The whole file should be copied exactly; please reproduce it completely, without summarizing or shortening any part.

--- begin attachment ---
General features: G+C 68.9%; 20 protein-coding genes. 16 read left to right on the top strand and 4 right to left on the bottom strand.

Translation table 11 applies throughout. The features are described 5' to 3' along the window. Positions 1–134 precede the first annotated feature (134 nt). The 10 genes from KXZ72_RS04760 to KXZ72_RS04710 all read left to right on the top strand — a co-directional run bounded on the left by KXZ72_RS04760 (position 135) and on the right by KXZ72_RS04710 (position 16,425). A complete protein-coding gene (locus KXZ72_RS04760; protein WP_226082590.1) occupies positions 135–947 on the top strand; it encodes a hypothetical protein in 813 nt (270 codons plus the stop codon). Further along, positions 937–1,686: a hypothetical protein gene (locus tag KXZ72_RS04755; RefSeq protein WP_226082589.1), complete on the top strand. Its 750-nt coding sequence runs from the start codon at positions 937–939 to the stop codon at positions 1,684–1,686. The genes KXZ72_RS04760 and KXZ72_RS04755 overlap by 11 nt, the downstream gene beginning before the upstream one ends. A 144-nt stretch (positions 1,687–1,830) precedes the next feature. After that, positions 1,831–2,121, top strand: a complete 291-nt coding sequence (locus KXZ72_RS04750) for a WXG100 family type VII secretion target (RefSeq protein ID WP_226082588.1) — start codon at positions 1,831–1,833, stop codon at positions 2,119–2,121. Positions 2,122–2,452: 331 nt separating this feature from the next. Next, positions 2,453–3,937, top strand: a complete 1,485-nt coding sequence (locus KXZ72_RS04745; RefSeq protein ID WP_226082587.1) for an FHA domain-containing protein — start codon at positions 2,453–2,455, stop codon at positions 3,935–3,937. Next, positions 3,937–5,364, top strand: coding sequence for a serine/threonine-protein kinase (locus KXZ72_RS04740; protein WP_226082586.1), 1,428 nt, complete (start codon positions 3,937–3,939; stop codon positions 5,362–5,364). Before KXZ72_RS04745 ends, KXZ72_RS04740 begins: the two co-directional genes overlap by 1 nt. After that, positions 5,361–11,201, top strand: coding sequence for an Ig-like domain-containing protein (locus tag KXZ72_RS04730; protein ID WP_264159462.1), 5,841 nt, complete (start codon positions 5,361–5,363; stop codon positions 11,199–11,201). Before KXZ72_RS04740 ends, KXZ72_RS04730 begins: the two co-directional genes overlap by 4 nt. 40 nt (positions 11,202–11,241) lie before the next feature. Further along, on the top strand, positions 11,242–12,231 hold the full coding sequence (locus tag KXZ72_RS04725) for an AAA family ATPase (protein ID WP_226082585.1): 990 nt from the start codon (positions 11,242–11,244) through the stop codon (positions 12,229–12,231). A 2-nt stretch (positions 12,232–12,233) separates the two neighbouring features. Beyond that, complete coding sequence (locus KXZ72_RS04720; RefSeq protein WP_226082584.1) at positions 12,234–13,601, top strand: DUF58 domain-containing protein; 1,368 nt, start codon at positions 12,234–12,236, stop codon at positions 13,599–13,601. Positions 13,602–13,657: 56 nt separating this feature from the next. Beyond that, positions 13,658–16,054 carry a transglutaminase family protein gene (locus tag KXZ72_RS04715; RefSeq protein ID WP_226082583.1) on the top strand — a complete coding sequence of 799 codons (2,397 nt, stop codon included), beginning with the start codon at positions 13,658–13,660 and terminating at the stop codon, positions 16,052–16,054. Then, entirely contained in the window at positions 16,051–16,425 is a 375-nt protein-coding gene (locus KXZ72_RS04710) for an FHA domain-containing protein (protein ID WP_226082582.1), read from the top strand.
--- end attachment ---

General features: G+C 68.9%; 20 protein-coding genes. 16 read left to right on the top strand and 4 right to left on the bottom strand.

Translation table 11 applies throughout. The features are described 5' to 3' along the window. Positions 1–134 precede the first annotated feature (134 nt). The 10 genes from KXZ72_RS04760 to KXZ72_RS04710 all read left to right on the top strand — a co-directional run bounded on the left by KXZ72_RS04760 (position 135) and on the right by KXZ72_RS04710 (position 16,425). A complete protein-coding gene (locus KXZ72_RS04760; protein WP_226082590.1) occupies positions 135–947 on the top strand; it encodes a hypothetical protein in 813 nt (270 codons plus the stop codon). Further along, positions 937–1,686: a hypothetical protein gene (locus tag KXZ72_RS04755; RefSeq protein WP_226082589.1), complete on the top strand. Its 750-nt coding sequence runs from the start codon at positions 937–939 to the stop codon at positions 1,684–1,686. The genes KXZ72_RS04760 and KXZ72_RS04755 overlap by 11 nt, the downstream gene beginning before the upstream one ends. A 144-nt stretch (positions 1,687–1,830) precedes the next feature. After that, positions 1,831–2,121, top strand: a complete 291-nt coding sequence (locus KXZ72_RS04750) for a WXG100 family type VII secretion target (RefSeq protein ID WP_226082588.1) — start codon at positions 1,831–1,833, stop codon at positions 2,119–2,121. Positions 2,122–2,452: 331 nt separating this feature from the next. Next, positions 2,453–3,937, top strand: a complete 1,485-nt coding sequence (locus KXZ72_RS04745; RefSeq protein ID WP_226082587.1) for an FHA domain-containing protein — start codon at positions 2,453–2,455, stop codon at positions 3,935–3,937. Next, positions 3,937–5,364, top strand: coding sequence for a serine/threonine-protein kinase (locus KXZ72_RS04740; protein WP_226082586.1), 1,428 nt, complete (start codon positions 3,937–3,939; stop codon positions 5,362–5,364). Before KXZ72_RS04745 ends, KXZ72_RS04740 begins: the two co-directional genes overlap by 1 nt. After that, positions 5,361–11,201, top strand: coding sequence for an Ig-like domain-containing protein (locus tag KXZ72_RS04730; protein ID WP_264159462.1), 5,841 nt, complete (start codon positions 5,361–5,363; stop codon positions 11,199–11,201). Before KXZ72_RS04740 ends, KXZ72_RS04730 begins: the two co-directional genes overlap by 4 nt. 40 nt (positions 11,202–11,241) lie before the next feature. Further along, on the top strand, positions 11,242–12,231 hold the full coding sequence (locus tag KXZ72_RS04725) for an AAA family ATPase (protein ID WP_226082585.1): 990 nt from the start codon (positions 11,242–11,244) through the stop codon (positions 12,229–12,231). A 2-nt stretch (positions 12,232–12,233) separates the two neighbouring features. Beyond that, complete coding sequence (locus KXZ72_RS04720; RefSeq protein WP_226082584.1) at positions 12,234–13,601, top strand: DUF58 domain-containing protein; 1,368 nt, start codon at positions 12,234–12,236, stop codon at positions 13,599–13,601. Positions 13,602–13,657: 56 nt separating this feature from the next. Beyond that, positions 13,658–16,054 carry a transglutaminase family protein gene (locus tag KXZ72_RS04715; RefSeq protein ID WP_226082583.1) on the top strand — a complete coding sequence of 799 codons (2,397 nt, stop codon included), beginning with the start codon at positions 13,658–13,660 and terminating at the stop codon, positions 16,052–16,054. Then, entirely contained in the window at positions 16,051–16,425 is a 375-nt protein-coding gene (locus KXZ72_RS04710) for an FHA domain-containing protein (protein ID WP_226082582.1), read from the top strand.